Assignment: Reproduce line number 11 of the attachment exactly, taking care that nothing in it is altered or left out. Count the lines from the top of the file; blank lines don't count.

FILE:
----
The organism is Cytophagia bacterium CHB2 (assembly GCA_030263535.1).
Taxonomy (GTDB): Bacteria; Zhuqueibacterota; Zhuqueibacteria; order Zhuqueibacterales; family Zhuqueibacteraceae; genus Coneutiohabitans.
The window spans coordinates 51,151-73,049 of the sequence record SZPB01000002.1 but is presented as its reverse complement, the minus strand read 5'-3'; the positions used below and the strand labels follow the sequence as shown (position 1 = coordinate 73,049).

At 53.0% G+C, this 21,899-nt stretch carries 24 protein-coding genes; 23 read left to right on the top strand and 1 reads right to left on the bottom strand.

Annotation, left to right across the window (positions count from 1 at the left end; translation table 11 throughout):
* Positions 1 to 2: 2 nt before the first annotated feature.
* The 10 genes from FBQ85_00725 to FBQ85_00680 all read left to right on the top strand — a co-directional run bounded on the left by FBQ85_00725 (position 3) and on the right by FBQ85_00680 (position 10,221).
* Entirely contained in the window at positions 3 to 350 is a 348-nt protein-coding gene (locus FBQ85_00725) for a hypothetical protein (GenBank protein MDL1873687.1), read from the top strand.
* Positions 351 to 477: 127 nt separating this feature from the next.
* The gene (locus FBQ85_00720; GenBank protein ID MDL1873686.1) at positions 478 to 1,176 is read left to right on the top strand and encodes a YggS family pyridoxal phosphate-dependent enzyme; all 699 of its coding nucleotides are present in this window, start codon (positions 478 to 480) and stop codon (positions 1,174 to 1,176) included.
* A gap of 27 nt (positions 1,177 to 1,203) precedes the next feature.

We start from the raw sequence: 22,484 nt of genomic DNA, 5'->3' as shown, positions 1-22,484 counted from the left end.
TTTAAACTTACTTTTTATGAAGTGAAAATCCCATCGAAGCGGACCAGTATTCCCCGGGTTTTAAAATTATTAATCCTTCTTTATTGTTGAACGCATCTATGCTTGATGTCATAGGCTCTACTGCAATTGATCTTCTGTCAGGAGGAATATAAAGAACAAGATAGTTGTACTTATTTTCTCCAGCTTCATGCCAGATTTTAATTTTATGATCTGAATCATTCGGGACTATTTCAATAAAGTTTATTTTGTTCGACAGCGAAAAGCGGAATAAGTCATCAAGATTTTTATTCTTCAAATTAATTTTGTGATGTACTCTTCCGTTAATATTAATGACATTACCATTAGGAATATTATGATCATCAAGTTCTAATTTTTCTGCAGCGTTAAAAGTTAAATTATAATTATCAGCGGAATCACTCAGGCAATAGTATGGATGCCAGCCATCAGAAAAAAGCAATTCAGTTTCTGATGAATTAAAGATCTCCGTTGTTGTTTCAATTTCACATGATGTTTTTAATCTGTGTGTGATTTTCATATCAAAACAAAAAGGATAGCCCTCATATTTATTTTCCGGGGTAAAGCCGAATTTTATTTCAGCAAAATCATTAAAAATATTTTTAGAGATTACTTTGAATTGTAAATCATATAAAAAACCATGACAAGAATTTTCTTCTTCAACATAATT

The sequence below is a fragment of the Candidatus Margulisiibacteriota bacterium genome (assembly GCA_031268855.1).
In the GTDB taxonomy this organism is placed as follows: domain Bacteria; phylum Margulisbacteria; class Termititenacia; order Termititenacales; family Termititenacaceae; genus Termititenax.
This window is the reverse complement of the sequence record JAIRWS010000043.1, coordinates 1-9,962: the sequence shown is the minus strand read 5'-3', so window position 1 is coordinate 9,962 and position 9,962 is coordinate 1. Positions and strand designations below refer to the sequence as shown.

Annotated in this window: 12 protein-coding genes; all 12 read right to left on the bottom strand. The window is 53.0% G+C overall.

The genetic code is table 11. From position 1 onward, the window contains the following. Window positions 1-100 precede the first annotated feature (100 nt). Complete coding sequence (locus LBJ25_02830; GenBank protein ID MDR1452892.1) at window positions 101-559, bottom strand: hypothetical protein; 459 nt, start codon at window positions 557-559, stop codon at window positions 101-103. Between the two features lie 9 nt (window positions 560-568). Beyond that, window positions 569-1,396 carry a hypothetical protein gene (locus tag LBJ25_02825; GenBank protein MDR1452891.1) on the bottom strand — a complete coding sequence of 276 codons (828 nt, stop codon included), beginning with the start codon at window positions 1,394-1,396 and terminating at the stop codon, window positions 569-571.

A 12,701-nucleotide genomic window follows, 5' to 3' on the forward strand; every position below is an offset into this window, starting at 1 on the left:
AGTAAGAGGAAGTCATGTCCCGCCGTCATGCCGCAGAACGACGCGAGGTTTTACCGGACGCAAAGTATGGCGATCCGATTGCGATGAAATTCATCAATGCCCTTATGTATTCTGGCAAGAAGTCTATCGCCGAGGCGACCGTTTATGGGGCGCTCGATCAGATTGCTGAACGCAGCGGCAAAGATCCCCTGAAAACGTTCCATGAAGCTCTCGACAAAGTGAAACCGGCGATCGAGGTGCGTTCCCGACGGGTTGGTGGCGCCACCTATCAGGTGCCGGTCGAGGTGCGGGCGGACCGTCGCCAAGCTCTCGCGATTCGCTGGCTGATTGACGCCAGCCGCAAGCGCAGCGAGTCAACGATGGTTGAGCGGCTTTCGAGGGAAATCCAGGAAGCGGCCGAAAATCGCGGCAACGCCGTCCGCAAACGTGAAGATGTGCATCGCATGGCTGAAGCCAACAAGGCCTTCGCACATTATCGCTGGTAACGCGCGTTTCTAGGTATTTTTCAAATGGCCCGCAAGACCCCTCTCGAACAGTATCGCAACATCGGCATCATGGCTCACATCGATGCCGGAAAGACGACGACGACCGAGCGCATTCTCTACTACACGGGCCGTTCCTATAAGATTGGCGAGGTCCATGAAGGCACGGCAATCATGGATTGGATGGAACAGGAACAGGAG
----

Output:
* A gap of 27 nt (positions 1,177 to 1,203) precedes the next feature.